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Made on a modest budget at film school, Samuel Van Grinsven’s feature about a gay high-schooler seeking out sex with older men marks a stylish coming-out party for its young Australian director, if not for the film’s main character. What’s striking about 16-year-old Sequin (Conor Leach), a cherubic redhead growing up in Sydney, is that his queerness is taken for granted, unremarked upon by either his family or his peers. In that respect, as well as in the film’s exploration of social media as central to young lives, Sequin in a Blue Room feels very much of the moment, but it’s upholstered by an impressive command of good old-fashioned craft.
Screening at Outfest after premiering last month at the Sydney Film Festival, where it picked up the audience award for best narrative feature, the pic is a queer coming-of-age story that plays like a thriller. Sequin — so-named for the bespangled halter-top he wears to assignations — finds himself stalked by a married man whose initial veneer of concern for the boy becomes increasingly threadbare. All the while, the teen searches high and low for a man he hooked up with at the group-sex party of the film’s title. Gregg Araki is a tacit influence, but what distinguishes Sequin in a Blue Room is its interest in the collision between an older generation of gay men and the one that’s coming of age in 2019.
Given a free rein by his well-meaning but oblivious single father (Jeremy Lindsay Taylor), Sequin spends his days surreptitiously arranging sex via app under the school desk. These conversations play out over the big screen courtesy of motion graphics artist Chris Johns, with a medley of headless torso shots and accompanying disclaimers specifying masc, femme, etc. Once he’s had sex with a new partner, he blocks them and continues scrolling. This plenty contrasts with the pickings at school, where sweetly shy admirers such as Tommy (Simon Croker), who references Brokeback Mountain in class and is gauche enough to invite Sequin to a movie, fail to elicit much excitement.
Tommy certainly can’t compete with the Blue Room, an anonymous sex party to which Sequin is welcomed by host “D” (Damian de Montemas, memorably playing against type). In one long, dazzlingly choreographed sequence, he’s led through an apartment of seemingly boundless dimensions, partitioned by production designer Anna Gardiner with walls of translucent blue sheeting. Behind them, he glimpses a tangle of rutting bodies pushed up against the gauze. Sequin is pursued through this labyrinth by the married 45-year-old “B” (Ed Wightman) he earlier slept with then dropped, but he’s saved by a rendezvous with another, slightly older twink (Samuel Barrie) — on whom he becomes fixated.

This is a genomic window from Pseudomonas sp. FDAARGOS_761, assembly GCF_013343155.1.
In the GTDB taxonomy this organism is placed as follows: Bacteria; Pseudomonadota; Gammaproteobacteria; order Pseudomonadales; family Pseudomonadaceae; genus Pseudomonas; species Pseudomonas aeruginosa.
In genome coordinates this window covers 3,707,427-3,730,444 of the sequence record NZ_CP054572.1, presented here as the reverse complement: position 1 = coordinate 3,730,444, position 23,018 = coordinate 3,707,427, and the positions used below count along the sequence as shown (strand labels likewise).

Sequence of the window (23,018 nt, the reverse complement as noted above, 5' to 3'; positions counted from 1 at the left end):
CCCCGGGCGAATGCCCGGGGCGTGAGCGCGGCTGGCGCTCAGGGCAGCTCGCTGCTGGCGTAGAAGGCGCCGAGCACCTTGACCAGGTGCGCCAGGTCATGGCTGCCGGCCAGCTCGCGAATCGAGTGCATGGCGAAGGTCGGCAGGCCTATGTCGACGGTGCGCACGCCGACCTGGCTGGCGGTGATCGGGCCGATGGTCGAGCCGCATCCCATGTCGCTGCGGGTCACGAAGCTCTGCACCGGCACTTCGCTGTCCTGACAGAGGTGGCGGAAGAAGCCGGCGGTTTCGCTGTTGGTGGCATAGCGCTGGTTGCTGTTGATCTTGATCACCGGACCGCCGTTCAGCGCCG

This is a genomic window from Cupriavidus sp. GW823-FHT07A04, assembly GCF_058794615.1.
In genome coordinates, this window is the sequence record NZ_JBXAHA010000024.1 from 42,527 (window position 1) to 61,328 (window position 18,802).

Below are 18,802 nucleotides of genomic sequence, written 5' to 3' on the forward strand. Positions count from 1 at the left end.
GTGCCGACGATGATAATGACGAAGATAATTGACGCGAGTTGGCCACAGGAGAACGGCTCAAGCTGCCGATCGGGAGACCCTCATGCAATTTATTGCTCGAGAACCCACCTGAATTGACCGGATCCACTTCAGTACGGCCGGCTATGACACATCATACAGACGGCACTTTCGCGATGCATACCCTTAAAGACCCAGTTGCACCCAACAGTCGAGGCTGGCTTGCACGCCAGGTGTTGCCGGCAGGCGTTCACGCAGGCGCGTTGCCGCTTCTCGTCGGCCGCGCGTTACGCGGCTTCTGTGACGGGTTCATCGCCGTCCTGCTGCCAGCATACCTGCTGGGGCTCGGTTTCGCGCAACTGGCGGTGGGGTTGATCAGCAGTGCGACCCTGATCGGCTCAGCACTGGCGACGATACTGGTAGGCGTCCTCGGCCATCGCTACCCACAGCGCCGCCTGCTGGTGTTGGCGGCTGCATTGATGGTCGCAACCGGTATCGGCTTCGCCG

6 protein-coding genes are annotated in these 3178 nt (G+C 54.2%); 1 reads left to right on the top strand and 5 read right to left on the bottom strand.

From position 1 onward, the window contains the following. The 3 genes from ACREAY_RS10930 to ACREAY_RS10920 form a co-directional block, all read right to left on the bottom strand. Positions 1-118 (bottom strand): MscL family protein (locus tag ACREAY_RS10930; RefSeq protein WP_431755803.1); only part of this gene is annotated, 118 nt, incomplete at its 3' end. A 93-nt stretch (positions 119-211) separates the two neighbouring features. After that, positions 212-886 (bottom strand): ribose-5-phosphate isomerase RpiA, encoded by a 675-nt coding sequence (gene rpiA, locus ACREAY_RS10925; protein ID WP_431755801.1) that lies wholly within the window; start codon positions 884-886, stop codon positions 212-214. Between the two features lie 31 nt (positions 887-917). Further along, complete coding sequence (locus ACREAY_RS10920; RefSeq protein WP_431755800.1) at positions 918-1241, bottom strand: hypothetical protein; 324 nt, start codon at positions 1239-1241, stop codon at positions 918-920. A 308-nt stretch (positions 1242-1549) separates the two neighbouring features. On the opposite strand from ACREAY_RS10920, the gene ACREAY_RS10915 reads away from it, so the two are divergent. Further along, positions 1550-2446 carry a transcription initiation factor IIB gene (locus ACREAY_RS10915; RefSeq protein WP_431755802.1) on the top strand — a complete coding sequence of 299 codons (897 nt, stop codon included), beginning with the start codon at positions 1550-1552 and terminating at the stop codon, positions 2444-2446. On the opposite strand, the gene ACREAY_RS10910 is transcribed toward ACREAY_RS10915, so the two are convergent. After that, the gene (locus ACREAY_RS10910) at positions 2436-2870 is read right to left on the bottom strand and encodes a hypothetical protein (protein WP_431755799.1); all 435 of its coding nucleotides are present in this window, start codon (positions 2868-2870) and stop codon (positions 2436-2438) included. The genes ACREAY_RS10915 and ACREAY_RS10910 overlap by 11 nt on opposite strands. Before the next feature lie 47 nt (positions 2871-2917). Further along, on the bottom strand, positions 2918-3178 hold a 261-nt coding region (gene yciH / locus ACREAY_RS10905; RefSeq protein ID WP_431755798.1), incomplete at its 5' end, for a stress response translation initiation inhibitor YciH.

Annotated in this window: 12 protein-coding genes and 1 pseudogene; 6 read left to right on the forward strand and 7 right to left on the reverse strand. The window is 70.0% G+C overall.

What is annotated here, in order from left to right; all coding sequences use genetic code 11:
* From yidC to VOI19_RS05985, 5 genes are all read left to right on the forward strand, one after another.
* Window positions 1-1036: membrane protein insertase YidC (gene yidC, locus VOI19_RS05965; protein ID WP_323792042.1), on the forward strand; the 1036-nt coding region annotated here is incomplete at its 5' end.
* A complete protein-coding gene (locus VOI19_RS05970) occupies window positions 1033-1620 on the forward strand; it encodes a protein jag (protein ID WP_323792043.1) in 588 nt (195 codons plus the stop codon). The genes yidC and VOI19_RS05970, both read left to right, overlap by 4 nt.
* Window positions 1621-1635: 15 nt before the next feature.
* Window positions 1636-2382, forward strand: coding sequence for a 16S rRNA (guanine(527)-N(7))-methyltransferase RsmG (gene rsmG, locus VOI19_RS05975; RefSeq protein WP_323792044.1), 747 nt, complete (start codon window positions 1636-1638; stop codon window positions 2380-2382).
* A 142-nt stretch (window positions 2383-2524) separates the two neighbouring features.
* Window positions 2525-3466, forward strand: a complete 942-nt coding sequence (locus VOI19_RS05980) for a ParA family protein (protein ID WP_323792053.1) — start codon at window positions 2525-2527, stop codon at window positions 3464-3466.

Sequin’s desire to discover the man’s identity leads him reluctantly to reconnect with the rough-handed B, and, after a round of one-sided sex, to swipe his phone. But B’s wife keeps calling, and her husband adopts increasingly aggressive tactics to get it back. Van Grinsven and his co-writer Jory Anast convincingly lay out Sequin’s isolation in the aftermath, as well as his discomfort confiding in his decent, perplexed and very hetero father. He sleepwalks through school, where his worldliness separates him from his fellows, and Jay Grant’s largely squared-off cinematography bolds the effect, sticking resolutely to Sequin while his teachers drone on offscreen.
Appearing in his first feature, the fine-boned Leach is quietly riveting at the film’s center. Sequin is hardly a chatterbox, but the actor is wonderfully expressive, capturing both the character’s pouting self-assurance and his ratcheting frazzlement. That desperation culminates with a scene in which Sequin reaches out to his father at the behest of Virginia (Anthony Brandon Wong), the kindly drag queen who takes him in at his lowest ebb. The bridging of the generational divide is even symbolized by the choice of wardrobe, with Leach outfitted by costumer William Tran in a Mardi Gras T-shirt circa 1994 — incidentally the year after Van Grinsven was born.
The director and his editor Tim Guthrie have inserted title cards demarcating the various spaces that Sequin encounters, though they’re hardly necessary. Tech credits are first-rate across the board, with Brent Williams providing an atmospheric soundscape for this particular descent into the underworld, ably balancing menace with a sense of wonder.
Production companies: AFTRS
Cast: Conor Leach, Jeremy Lindsay Taylor, Ed Wightman, Simon Croker, Damian de Montemas, Anthony Brandon Wong, Tsu Shan Chambers, Patrick Cullen, Nancy Denis, Darren Kumar, Simon Elrahi
Director: Samuel Van Grinsven
Screenwriters: Jory Anast, Samuel Van Grinsven
Producer: Sophie Hattch
Cinematographer: Jay Grant
Production designer: Anna Gardiner
Costume designer: William Tran
Editor: Tim Guthrie
Music: Brent Williams
Venue: Outfest Los Angeles
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